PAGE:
(LifeSiteNews) — On October 19, we remembered the life and martyrdom of Blessed Jerzy Popiełuszko. The priest and future saint was kidnapped by the state secret police while returning from an out-of-town Mass, bound, beaten, tied with a stone, and thrown into a reservoir. One of the reasons his martyrdom for the faith should be particularly relevant to us is that it occurred not in the time of the early Church but in Orwell’s year 1984, when even some Catholics now in their 30s were alive.
Those same 30-somethings and younger generations have grown up in a post-Cold War era in which major wars have been unthinkable and the triumph of liberal democracy was supposed to be inevitable. We have witnessed hardships in the Church, but real persecution for the faith has generally remained something from the history books. Both global geopolitical stability and the prospect of unmolested practice of faith seem now in greater doubt than at any point in our lives. It is high time to keep Blessed Jerzy’s example close to heart.
A recent article in coastal-elite fodder The Atlantic calls the Catholic rosary an “extremist symbol” and asserts its prayerful Catholics represent a “growing contingent of Christian nationalism,” that last term being an inane rhetorical weapon now used to demean and disregard any faithful person with undesirable views. A Slate article complains Catholic “traditionalists who love the TLM [Traditional Latin Mass] can be deeply toxic.” (Try a Mad Libs experiment with various other religions and forms of worship inserted into that sentence.) It further belittles actor Shia LeBeouf’s “scandalous” recent conversion.
Professing sudden journalistic concern for the well-being of children, two Associated Press investigative reporters published a September hit piece characterizing the confessional seal as a “loophole” to protect child abusers, a narrative the Times of London echoed. It is probably a matter of when, not if, we see in an AP story priests hauled off to jail for refusing to break the sacred seal.
All this rhetoric would have been confined to the fringes of college campuses just a few years ago, but major publications seem engaged in a sudden race to establish their anti-Catholic credentials. Clearly, Catholics, who tend to vote 50-50 in American national elections, are personae non grata in post-Dobbs American sociopolitical journalism. Neither the president nor the Speaker of the House has offered a comment.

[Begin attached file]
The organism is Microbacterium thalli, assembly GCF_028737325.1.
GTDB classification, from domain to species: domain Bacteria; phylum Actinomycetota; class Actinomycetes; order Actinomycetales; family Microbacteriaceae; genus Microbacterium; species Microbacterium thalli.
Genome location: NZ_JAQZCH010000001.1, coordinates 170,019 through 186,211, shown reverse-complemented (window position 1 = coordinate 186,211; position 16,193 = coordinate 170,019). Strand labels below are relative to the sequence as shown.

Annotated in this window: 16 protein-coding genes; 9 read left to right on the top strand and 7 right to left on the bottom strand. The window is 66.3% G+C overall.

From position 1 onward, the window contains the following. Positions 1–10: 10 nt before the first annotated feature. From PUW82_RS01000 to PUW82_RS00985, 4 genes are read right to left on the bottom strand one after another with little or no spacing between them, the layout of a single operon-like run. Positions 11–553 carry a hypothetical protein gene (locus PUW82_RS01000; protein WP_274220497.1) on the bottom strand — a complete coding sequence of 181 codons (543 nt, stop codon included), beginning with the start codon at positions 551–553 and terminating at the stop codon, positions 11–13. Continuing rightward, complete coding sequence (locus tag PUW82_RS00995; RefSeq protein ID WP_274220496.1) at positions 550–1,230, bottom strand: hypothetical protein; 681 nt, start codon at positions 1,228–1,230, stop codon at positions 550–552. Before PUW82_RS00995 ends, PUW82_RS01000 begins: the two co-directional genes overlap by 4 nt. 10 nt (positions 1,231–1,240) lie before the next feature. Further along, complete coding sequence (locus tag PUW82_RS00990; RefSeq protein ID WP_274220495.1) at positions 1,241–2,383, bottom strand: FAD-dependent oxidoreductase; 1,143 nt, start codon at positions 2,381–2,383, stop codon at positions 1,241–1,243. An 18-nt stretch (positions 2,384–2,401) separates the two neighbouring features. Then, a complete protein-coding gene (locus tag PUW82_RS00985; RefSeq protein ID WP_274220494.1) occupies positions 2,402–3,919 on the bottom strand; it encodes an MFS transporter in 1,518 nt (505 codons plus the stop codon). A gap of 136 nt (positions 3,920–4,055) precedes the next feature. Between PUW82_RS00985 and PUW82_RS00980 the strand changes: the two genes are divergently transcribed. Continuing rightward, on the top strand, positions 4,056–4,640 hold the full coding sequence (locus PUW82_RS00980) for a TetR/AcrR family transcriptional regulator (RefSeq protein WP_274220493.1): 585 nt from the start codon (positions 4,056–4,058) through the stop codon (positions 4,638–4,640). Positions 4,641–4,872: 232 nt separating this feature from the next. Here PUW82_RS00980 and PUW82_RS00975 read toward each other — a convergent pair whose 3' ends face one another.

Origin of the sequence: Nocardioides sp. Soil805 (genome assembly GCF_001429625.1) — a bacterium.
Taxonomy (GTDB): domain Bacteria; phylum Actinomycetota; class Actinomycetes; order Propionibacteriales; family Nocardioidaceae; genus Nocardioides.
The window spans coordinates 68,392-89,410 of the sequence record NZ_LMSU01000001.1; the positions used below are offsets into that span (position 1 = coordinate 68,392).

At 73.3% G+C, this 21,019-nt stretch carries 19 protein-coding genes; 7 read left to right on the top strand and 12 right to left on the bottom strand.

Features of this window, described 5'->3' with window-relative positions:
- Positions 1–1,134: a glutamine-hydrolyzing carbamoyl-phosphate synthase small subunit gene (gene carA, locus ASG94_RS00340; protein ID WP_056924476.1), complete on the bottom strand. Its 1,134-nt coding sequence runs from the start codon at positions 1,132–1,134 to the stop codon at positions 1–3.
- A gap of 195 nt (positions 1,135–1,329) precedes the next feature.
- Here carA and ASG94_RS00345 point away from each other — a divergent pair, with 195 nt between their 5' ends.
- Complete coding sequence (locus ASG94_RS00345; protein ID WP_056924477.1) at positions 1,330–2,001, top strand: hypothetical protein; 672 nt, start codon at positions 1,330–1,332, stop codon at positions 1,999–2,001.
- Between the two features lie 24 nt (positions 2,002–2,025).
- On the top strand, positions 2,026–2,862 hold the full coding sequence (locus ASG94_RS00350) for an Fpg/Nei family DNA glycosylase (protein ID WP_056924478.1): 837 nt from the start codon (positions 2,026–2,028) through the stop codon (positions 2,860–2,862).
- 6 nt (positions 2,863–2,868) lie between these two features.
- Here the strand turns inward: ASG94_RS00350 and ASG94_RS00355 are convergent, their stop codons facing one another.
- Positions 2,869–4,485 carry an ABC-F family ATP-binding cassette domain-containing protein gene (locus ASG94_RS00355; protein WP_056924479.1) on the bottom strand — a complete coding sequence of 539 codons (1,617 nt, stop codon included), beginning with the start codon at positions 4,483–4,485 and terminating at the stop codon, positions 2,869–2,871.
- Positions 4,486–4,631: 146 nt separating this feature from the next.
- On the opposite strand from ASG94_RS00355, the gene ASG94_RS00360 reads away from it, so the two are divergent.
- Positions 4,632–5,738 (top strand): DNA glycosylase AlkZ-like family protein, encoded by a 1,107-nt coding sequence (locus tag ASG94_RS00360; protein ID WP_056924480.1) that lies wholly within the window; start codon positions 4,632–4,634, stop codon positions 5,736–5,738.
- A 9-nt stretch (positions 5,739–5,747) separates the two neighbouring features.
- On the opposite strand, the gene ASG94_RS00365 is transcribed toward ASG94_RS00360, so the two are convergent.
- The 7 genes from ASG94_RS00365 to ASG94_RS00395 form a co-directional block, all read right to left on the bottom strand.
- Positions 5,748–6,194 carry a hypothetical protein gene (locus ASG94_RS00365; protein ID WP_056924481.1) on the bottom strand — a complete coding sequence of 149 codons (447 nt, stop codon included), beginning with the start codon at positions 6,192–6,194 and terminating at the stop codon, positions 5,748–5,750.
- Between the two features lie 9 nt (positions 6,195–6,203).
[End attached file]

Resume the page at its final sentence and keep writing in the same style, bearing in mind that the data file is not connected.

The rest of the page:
As actions speak louder than words, these self-professed Catholic politicians need not say anything. The bureaucratic apparatuses over which they preside are clearly demonstrating the new religious-liberty landscape. Pro-life activist Mark Houck, arrested at his home last month in a dramatic display of authoritarian justice, offers one of the most prominent examples. In a society in which politically privileged Black Lives Matter activists can injure over 2,000 police officers, cause over $1 billion in property damage, and even commit murder with shockingly paltry consequences, a pro-life dad draws a heavily armed FBI squad for shoving a guy who harassed his young son.
“Persecution of the good people is always a sign of the beginning of dictatorship and tyranny,” said Cardinal Gerhard Müller, who recently visited the Houck family home.
It is the sort of tyranny that is unlikely to be reversed through simple measures like “getting out the vote” or attending city council meetings. We likely have crossed a threshold that requires a wholesale resetting of our sociopolitical landscape. Such a reset can take generations. In the meantime, we must ask ourselves: Are we prepared to be martyrs?
It is an uncomfortable question, to be sure. For help with it, we can look to the life of Blessed Jerzy. Committed to the priesthood from a young age, he endured years in a military unit the communist Polish government maintained to break young seminarians of their vocations. The ordeal didn’t diminish his faith, but it caused lasting health problems. As Blessed Jerzy became a nationwide source of hope and the clerical face of the Solidarity movement, the regime arrested him several times and planted weapons in his apartment. The Polish Church hierarchy sought to move him to Rome, and family members in the Pittsburgh area hoped he would join them in the safety of the United States. Blessed Jerzy resisted these life rafts. He continued advocating for truth and celebrating his inspirational “Masses for the Homeland.”
On October 13, 1984, the secret police attempted to cause a fatal car accident involving the famous priest, but the attempt failed. Six days later, they stopped his car on a secluded stretch of highway and abducted him. An estimated 250,000 people attended the priest’s funeral two weeks later; millions have since visited his grave at St. Stanislaus Kostka Church, the Warsaw parish where he ministered to faithful workers.
Today, across Poland and in places with large Polish immigrant communities, one can find monuments dedicated to the memory of Blessed Jerzy Popiełuszko, a martyr of our time. Often, they are emblazoned with the words Zło dobrem zwyciężaj – Overcome evil with good – St. Paul’s exhortation to the Romans, and one of Blessed Jerzy’s favorite messages to his flock. Now, at a moment that looks particularly bleak for faithful American Catholics, we should find solace in these words and in the lives of the two great martyrs who uttered them.
Michael O’Shea is a visiting fellow at the Danube Institute. He is an alumnus of the Hungary Foundation and Mathias Corvinus Collegium’s Budapest Fellowship Program. He is a pro-life advocate in the Pittsburgh area.